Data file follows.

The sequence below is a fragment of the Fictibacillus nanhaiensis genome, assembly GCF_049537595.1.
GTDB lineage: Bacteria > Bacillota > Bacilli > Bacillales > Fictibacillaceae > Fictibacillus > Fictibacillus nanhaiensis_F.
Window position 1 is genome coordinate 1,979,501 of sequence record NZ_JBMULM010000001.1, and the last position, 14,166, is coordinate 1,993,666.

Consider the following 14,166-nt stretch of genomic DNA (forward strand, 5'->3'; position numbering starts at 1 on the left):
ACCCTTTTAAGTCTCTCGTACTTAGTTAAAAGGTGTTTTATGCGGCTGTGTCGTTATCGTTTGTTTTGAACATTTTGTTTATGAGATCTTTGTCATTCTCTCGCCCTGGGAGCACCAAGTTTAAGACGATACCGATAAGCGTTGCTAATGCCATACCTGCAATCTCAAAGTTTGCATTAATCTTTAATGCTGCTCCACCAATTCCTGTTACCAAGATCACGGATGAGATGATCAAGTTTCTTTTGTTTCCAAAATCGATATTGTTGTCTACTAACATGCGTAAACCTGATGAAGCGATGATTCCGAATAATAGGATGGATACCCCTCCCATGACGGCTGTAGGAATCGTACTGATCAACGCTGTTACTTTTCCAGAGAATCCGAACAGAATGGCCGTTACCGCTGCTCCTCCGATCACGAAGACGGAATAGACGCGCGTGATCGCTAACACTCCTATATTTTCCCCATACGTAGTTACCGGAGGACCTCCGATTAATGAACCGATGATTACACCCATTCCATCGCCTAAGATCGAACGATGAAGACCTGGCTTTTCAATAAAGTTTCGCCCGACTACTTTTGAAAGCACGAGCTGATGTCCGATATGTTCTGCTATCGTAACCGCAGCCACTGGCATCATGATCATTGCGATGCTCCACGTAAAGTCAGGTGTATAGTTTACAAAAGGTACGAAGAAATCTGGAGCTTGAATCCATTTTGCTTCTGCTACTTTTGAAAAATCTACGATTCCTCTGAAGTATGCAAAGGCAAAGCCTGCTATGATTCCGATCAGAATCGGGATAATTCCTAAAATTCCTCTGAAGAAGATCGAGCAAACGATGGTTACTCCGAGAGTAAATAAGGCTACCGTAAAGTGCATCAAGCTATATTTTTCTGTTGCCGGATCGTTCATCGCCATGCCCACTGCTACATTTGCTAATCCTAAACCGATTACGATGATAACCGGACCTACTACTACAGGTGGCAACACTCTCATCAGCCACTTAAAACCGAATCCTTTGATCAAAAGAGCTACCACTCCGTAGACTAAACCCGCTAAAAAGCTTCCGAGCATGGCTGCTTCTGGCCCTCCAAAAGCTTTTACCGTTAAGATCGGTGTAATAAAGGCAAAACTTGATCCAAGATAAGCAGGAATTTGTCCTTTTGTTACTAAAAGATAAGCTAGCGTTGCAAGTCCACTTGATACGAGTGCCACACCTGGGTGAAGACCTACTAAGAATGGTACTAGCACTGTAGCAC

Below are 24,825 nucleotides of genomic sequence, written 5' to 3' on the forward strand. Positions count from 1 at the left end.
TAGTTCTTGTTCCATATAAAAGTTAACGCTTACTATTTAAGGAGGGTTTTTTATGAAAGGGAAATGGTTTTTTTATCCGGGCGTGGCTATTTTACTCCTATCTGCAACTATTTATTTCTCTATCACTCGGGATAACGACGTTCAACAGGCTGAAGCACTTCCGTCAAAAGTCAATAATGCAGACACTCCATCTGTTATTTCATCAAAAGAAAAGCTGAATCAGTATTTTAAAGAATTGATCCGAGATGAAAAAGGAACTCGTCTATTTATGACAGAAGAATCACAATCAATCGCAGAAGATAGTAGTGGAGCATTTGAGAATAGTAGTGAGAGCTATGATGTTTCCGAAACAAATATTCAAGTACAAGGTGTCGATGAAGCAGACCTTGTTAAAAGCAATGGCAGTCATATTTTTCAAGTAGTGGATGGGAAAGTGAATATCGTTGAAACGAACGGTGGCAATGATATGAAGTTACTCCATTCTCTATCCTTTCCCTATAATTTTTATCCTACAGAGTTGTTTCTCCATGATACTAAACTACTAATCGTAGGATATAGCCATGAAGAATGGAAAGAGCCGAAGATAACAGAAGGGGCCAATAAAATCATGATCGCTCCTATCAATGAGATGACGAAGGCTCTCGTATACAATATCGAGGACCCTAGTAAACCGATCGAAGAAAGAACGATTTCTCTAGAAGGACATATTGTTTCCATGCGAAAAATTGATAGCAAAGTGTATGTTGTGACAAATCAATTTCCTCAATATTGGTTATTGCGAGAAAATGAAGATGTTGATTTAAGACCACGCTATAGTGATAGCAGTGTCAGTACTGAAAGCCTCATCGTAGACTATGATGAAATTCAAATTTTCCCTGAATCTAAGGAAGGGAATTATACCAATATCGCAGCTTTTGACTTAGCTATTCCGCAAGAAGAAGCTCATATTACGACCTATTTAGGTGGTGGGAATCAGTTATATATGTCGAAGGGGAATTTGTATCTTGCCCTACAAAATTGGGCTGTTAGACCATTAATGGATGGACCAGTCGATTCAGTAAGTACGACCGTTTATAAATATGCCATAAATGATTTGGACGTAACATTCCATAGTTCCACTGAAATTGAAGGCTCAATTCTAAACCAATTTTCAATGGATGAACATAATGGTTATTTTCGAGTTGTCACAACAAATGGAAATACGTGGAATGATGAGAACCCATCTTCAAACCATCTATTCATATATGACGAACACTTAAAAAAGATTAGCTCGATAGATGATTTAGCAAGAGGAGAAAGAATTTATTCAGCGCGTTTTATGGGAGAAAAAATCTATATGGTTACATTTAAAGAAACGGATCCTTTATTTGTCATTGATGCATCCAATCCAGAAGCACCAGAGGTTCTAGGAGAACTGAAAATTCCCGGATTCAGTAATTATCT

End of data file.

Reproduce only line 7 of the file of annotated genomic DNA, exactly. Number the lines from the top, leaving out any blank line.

TAGTTCTTGTTCCATATAAAAGTTAACGCTTACTATTTAAGGAGGGTTTTTTATGAAAGGGAAATGGTTTTTTTATCCGGGCGTGGCTATTTTACTCCTATCTGCAACTATTTATTTCTCTATCACTCGGGATAACGACGTTCAACAGGCTGAAGCACTTCCGTCAAAAGTCAATAATGCAGACACTCCATCTGTTATTTCATCAAAAGAAAAGCTGAATCAGTATTTTAAAGAATTGATCCGAGATGAAAAAGGAACTCGTCTATTTATGACAGAAGAATCACAATCAATCGCAGAAGATAGTAGTGGAGCATTTGAGAATAGTAGTGAGAGCTATGATGTTTCCGAAACAAATATTCAAGTACAAGGTGTCGATGAAGCAGACCTTGTTAAAAGCAATGGCAGTCATATTTTTCAAGTAGTGGATGGGAAAGTGAATATCGTTGAAACGAACGGTGGCAATGATATGAAGTTACTCCATTCTCTATCCTTTCCCTATAATTTTTATCCTACAGAGTTGTTTCTCCATGATACTAAACTACTAATCGTAGGATATAGCCATGAAGAATGGAAAGAGCCGAAGATAACAGAAGGGGCCAATAAAATCATGATCGCTCCTATCAATGAGATGACGAAGGCTCTCGTATACAATATCGAGGACCCTAGTAAACCGATCGAAGAAAGAACGATTTCTCTAGAAGGACATATTGTTTCCATGCGAAAAATTGATAGCAAAGTGTATGTTGTGACAAATCAATTTCCTCAATATTGGTTATTGCGAGAAAATGAAGATGTTGATTTAAGACCACGCTATAGTGATAGCAGTGTCAGTACTGAAAGCCTCATCGTAGACTATGATGAAATTCAAATTTTCCCTGAATCTAAGGAAGGGAATTATACCAATATCGCAGCTTTTGACTTAGCTATTCCGCAAGAAGAAGCTCATATTACGACCTATTTAGGTGGTGGGAATCAGTTATATATGTCGAAGGGGAATTTGTATCTTGCCCTACAAAATTGGGCTGTTAGACCATTAATGGATGGACCAGTCGATTCAGTAAGTACGACCGTTTATAAATATGCCATAAATGATTTGGACGTAACATTCCATAGTTCCACTGAAATTGAAGGCTCAATTCTAAACCAATTTTCAATGGATGAACATAATGGTTATTTTCGAGTTGTCACAACAAATGGAAATACGTGGAATGATGAGAACCCATCTTCAAACCATCTATTCATATATGACGAACACTTAAAAAAGATTAGCTCGATAGATGATTTAGCAAGAGGAGAAAGAATTTATTCAGCGCGTTTTATGGGAGAAAAAATCTATATGGTTACATTTAAAGAAACGGATCCTTTATTTGTCATTGATGCATCCAATCCAGAAGCACCAGAGGTTCTAGGAGAACTGAAAATTCCCGGATTCAGTAATTATCT